Cognitive Linguistics and Language: Guided Ontology Construction - Prof. Dr. Tony Veale (University College Dublin, RoI)
Ontologies and the semantic web: problems and perspectives for LIS professionals - Mtro. Javier Calzada Prado (Universidad Carlos III de Madrid, Spain)
A descriptive algorithm for a wine tasting lexicon corpus - Dña. Margarita Goded Rambaud (Universidad Nacional de Educación a Distancia, Spain)
Contributions for an Improvement of the Children’s Catalogue in the Public Library - Mtra. Sandra Cosme (Universidade de Évora, Portugal)
These papers are not included in the main conference proceedings, but may be published separately next year.
Tuesday, 23 October 2007
Cataloguers 'interbreeding' with other professional groups such as programmers and graphic designers (for example in shopping channels, and the advertising industry) means that our backroom skills have become hot! Resource discovery is the key to the future of web services - we surely must be major contributors to all this.
|Only connect! That was the whole of her sermon.|
Only connect the prose and the passion, and both will be exalted,
And human love will be seen at its height.
Live in fragments no longer.
|E.M. Forster, Howards End|
Sunday, 21 October 2007
In a highly significant development, the Guardian News and Media group (GNM), publishers of the Guardian and Observer newspapers, have recently announced that they are to digitize the whole of the archives of the two newspapers. The announcement adds:
"The group says the move will ensure the preservation of the papers’ legacy as microfilm and paper archives are in danger of degrading beyond repair."Why is this interesting? Well, firstly because there are many in the Records Management community and beyond who claim that paper and microfilm are still the preservation formats with the longest lifetime, and who scorn the suggestion that digital formats can have greater longevity. Can anyone shed any further light on this debate?
Secondly, I wonder what retrieval facilities are to be offered for the new archive; plain content-based FTR plus author & title, or something more sophisticated? We shall find out soon enough, since the archive is free to access during November.
Tuesday, 9 October 2007
Why should KO professionals take note? Because the PDF format - as PDF/A - is a possible contender for the archiving of digital information, and Adobe's W3C-conformant XMP metadata specification provides an extensible platform for organizing digital information to make it discoverable.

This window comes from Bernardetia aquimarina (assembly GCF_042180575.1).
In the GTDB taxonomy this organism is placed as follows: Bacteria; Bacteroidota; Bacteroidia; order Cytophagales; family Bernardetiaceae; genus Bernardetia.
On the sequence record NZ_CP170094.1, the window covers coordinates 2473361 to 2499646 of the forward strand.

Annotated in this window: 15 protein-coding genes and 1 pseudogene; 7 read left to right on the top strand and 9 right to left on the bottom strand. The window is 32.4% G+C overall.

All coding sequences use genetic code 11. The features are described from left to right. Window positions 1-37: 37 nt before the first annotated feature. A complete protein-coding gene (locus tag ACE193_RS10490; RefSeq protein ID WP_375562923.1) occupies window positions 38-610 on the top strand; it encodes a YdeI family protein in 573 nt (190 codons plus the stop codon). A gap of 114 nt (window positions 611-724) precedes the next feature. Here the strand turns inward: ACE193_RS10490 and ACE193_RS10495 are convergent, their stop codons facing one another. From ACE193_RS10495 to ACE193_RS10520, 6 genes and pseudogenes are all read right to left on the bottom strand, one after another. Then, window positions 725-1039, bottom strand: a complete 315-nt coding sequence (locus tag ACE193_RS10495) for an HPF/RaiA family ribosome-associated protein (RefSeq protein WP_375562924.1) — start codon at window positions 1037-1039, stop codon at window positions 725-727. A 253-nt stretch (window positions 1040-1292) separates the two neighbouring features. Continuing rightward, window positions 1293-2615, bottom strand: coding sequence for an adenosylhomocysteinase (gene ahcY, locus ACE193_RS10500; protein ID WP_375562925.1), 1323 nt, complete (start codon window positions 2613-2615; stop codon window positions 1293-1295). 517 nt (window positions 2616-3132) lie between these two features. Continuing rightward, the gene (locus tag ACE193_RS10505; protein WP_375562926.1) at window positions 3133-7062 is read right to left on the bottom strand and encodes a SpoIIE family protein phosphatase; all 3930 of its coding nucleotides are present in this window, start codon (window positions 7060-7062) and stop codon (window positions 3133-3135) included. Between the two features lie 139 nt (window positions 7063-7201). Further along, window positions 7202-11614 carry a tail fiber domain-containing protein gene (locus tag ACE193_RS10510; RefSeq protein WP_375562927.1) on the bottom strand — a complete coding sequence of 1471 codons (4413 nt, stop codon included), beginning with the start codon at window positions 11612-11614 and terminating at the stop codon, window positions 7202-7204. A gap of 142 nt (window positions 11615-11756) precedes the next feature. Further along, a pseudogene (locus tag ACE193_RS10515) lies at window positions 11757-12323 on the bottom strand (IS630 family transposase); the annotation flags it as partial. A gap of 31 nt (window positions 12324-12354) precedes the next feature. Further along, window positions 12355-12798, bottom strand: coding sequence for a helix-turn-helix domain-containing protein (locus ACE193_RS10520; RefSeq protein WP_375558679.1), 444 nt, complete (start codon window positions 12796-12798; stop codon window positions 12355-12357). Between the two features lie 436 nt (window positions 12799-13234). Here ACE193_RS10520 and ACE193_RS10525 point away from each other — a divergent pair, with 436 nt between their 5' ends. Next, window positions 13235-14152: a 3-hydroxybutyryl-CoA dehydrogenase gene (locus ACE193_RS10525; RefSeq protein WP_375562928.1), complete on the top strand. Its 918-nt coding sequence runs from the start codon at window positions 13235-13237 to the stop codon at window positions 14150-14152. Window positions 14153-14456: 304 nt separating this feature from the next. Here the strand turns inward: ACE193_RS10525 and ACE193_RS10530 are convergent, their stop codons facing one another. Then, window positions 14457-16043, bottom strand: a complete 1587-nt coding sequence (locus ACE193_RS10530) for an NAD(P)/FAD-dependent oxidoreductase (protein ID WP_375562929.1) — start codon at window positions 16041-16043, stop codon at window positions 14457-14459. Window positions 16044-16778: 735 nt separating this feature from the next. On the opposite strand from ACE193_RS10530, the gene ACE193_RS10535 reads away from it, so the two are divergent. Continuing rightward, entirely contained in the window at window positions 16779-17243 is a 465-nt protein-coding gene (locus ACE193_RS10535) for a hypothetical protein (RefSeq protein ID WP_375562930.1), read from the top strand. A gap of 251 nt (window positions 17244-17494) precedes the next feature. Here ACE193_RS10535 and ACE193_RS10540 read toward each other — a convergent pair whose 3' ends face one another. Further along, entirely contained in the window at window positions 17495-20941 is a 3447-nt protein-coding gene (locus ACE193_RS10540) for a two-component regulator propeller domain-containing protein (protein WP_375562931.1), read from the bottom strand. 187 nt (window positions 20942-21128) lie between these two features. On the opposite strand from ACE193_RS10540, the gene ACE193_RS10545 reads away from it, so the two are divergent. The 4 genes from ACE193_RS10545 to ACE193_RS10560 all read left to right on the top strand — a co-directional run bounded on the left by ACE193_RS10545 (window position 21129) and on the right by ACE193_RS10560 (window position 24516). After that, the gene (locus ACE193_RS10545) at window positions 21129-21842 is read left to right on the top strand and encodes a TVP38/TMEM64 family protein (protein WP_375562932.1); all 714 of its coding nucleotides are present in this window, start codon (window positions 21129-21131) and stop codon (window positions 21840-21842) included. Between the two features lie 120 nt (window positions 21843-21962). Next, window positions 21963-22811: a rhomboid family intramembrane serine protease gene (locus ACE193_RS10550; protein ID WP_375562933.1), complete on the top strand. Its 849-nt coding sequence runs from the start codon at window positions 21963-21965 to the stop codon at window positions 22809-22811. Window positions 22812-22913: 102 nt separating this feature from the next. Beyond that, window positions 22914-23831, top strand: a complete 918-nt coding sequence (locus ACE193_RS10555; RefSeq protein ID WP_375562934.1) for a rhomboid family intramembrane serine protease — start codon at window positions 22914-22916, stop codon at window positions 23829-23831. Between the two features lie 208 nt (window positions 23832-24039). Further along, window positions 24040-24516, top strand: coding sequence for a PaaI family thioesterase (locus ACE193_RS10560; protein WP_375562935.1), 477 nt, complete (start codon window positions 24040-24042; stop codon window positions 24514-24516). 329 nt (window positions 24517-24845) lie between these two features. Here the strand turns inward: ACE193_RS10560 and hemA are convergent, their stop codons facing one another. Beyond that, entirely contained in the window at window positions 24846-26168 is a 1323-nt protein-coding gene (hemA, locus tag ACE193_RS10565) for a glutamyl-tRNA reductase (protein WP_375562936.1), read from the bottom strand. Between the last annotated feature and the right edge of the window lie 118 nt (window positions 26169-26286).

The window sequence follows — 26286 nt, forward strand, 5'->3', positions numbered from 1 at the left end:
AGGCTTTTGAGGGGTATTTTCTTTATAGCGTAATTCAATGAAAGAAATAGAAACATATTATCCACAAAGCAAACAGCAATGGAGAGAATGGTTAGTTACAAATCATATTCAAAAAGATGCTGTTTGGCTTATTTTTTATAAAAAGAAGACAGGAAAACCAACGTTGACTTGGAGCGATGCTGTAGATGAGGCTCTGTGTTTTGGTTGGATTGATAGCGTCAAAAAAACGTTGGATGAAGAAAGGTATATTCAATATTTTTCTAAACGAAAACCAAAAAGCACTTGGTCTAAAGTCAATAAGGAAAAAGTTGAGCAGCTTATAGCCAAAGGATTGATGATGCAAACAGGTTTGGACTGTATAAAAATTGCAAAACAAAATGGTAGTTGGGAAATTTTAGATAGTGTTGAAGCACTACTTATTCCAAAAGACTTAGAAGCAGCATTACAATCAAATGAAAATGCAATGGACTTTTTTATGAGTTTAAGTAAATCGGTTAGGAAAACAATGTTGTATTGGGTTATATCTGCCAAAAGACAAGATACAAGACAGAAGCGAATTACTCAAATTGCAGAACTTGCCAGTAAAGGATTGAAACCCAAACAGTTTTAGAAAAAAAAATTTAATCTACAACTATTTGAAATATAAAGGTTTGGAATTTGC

The roots of this thread lie in the growing importance of LIS (KO) skills in today's world of information glut and knowledge scarcity. This was briefly referenced in my posting to the KOnnect blog entitled 'Bringing it all Back Home', where I referenced our sister-group KIDMM’s recognition of digital preservation as an important issue.
Although current discussion of digital archiving formats tends to focus on the Microsoft OOXML / ODF contest, PDF/A allied with XMP should not be dismissed. The appearance of a sophisticated XMP editor for Windows heralds a new stage in the battle for supremacy in this important KO arena.
A brief review of Pound Hill Software's MetaGrove for Windows metadata editor will appear on ISKO UK's KOnnect blog soon.
Friday, 5 October 2007
A Mash-up for knowledge: From an origin in Jamaican creole and the music industry, ‘mash-up’ has come to mean putting together data from different sources to produce a useful new resource. The aim of our event is to tear through the boundaries between different professional specialisms, and ‘mash-up’ the perspectives we carry from our own practice, to create something for the benefit of all.
Slideshows and audio recordings can be found at the Mash-up outputs page
- Conrad Taylor (Electronic Publishing SG) "Introduction to the day, plus: An overview of methods of adding ‘handles and labels’ to data, information and knowledge products"
- Tony Rose (Infomation Retrieval SG) "Information Retrieval today: an overview of issues and methods"
- Tom Khazaba (SPSS) "Data Mining, Text Mining and the Predictive Enterprise"
- Ian Herbert (Health Informatics Forum) "Interoperability of health information, and the role of controlled vocabularies"
- Dan Rickman (Geospatial SG) "Geospatial information and its applications"